St. Paul addressed a similar lack of pastoral confidence, when he encouraged Timothy, “God gave us a spirit not of fear but of power and love and self-control” (2 Tim. 1:6b, 7) so also; the Apostles afflicted with their own loss of confidence on hearing Jesus’ imperative, “you must forgive” (Luke 17:4). 


The Jewish scribes were correct; God alone forgives sin (Mark 2:7). And now in the NT men in the office of Christ, and the Baptized in their priesthood would enter that “holy calling” (2 Tim. 1:9) for bestowing God’s lavish forgiveness to repentant hearts. 


The church’s charge and responsibility as purveyors of God’s power to salvation was almost unthinkable. Rebuking and releasing sinners is a godly exercise of authority not possessed by “Moses and the prophets”.


The Apostles, themselves sinners, were over-awed at the impossibility of being “judges” to dispense the abundance of God’s forgiveness and release. Parenthetically, we observe that before the church’s sacramental administration of the Holy Absolution, a pastor asks the penitent only one question, “Do you believe that my forgiveness is God’s forgiveness?” (Preface to the Holy Absolution, LSB p. 293).  


St. Paul as Timothy’s spiritual father, encouraged the young Overseer, reminding him of the church’s faith learned at the knees of his grandmother Lois and mother Eunice (v. 5) themselves overseers of his faith to salvation.


Being a pastor is tough, which is why young, inexperienced presbyter-pastors (meaning “elders”) are disadvantaged in congregations struggling (Lk. 13:24), as they are being called out of the world. Given time, grace, patience, and mutual forgiveness, pastors and congregations most often come to relate in love and respect; but apart from Christ, it is otherwise.


The Kingdom come in Christ present brings a sea change in our relation with God, and so also toward brothers and sisters. The Church exists by God’s word living in the sympathetic rhythm of repentance and forgiveness wrought by faith.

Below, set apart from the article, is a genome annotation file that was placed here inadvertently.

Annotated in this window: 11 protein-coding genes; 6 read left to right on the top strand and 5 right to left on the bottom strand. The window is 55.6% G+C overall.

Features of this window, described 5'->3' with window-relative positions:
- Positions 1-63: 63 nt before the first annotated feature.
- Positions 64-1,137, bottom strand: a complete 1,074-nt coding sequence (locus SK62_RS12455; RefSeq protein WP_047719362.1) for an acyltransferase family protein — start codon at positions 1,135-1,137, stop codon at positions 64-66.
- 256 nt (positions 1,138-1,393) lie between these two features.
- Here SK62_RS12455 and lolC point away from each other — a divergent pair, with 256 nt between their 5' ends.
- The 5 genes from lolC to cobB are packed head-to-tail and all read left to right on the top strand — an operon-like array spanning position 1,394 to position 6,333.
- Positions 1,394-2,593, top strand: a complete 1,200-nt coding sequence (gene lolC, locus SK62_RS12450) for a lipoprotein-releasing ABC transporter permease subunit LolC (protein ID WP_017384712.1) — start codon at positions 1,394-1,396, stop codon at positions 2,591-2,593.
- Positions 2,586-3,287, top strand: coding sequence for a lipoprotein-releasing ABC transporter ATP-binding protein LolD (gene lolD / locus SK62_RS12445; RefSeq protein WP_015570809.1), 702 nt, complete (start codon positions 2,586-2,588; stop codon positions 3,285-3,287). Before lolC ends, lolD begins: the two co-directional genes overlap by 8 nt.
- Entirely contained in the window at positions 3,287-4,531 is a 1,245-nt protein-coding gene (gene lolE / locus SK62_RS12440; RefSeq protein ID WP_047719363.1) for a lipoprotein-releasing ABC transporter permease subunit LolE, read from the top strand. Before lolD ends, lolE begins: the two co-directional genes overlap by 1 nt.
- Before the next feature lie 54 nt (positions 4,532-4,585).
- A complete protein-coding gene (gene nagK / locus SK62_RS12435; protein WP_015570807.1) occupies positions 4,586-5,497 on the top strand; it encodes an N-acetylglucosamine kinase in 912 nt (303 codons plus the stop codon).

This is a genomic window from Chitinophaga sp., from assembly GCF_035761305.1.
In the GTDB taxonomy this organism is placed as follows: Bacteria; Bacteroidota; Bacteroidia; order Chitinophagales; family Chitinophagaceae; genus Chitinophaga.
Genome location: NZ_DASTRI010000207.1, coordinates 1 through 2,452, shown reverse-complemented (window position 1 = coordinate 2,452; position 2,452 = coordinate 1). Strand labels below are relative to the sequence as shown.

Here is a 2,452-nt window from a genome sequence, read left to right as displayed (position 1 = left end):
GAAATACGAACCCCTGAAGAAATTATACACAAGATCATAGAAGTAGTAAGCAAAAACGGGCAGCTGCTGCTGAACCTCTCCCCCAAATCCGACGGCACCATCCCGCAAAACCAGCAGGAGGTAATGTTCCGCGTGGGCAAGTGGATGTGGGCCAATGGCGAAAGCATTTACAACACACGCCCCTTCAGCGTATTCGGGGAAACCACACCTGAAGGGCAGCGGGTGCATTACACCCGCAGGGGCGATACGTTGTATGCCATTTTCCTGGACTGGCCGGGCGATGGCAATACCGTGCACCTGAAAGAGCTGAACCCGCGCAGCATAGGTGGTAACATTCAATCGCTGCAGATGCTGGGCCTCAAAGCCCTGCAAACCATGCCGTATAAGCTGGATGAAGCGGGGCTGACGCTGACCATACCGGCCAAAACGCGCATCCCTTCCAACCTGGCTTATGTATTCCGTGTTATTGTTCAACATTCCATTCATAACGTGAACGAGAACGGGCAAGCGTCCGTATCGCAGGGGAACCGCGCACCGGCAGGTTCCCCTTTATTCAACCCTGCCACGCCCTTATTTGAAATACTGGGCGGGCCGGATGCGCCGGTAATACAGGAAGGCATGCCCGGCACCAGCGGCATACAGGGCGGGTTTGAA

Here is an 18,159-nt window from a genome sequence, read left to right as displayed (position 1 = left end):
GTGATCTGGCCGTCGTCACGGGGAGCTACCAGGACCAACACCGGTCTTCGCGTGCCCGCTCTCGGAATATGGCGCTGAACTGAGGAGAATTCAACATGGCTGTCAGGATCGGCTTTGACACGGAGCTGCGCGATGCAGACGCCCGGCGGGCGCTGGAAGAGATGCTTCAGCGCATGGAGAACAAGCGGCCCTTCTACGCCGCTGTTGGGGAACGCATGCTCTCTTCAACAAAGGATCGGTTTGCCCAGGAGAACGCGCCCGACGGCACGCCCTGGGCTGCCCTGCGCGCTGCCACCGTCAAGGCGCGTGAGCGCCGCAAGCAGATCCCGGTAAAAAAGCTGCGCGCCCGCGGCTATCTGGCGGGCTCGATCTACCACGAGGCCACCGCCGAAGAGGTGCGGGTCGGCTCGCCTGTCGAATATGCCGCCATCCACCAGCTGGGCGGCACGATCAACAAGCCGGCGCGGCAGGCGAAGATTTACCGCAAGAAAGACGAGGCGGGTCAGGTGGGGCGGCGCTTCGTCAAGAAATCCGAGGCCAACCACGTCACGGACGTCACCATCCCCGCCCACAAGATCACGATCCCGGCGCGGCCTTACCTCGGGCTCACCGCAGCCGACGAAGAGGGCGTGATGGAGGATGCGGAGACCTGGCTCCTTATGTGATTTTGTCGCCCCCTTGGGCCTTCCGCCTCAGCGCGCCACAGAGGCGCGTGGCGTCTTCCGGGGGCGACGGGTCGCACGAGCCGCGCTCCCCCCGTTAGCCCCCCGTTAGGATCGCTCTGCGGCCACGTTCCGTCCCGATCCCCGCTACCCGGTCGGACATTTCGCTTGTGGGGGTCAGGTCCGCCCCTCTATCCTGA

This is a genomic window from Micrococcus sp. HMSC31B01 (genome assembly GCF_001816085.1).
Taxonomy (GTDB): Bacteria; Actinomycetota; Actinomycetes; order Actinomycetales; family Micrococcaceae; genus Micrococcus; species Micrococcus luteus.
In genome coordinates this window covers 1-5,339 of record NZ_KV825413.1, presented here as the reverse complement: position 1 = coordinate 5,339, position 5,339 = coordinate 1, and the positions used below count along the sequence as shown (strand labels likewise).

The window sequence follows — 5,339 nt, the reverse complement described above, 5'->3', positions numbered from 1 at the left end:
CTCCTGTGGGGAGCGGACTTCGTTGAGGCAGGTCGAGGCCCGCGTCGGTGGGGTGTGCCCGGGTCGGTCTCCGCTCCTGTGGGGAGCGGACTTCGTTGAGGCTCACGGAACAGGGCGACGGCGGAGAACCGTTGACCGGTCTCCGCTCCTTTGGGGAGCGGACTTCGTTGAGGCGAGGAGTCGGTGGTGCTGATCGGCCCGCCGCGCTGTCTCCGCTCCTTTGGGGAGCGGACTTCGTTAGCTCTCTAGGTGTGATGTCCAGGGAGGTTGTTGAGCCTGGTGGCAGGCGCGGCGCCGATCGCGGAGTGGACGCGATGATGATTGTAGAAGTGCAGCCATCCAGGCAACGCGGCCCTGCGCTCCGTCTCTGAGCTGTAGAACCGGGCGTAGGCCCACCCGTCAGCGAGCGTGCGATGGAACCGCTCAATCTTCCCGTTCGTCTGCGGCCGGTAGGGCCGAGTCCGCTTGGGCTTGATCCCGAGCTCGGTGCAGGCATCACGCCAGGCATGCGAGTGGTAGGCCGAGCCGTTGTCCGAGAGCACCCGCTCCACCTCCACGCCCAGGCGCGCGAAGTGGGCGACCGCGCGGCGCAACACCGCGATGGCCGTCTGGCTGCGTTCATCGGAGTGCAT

Hear then how Jesus calms his “servants” at the ease of planting “mulberry trees” in the sea.  We need only be faithful in attending to his word and Sabbath worship for on-going faith according to the church’s one confession. 


We plow, supporting law/gospel preaching to repentance and promised forgiveness; we are shepherded in attending his teaching against apostatizing influences of the world that may cause to “stumble” from faith; and we faithfully attend his Table for nourishment in the Substance of our cruciform and resurrection new Life.   


Being a pastor is tough, as is our priesthood called to sacrificial lives in union with one another. Jesus has made us in his “likeness”, God’s Suffering Servant, in whom we have forgiveness and recreation to holiness.  We are “unworthy servants”; still, faith as small as a mustard seed is sufficient when pastors keep our ears clapped onto God’s word of promise. 


Consider our rewards from so small a faith; God deigns to share through us his greatest of all miracles, the restoration of this fallen world being made new by the power Absolution, love and fidelity’s self-control. Amen.





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Sermon - 9/29/19
2019.09.30 22:35:45

Proper 21/C [Pent. 16] (2019): Amos 6:1-7; 1 Tim. 3:1-13; Luke 16:19-31. 


Household,            [A]n overseer must be beyond reproach…temperate… hospitable, an apt teacher, no drunkard… not a lover of money.  He must manage his own household well… for if someone does not know how to manage his own household, how will he care for God’s church? (vv. 2-5)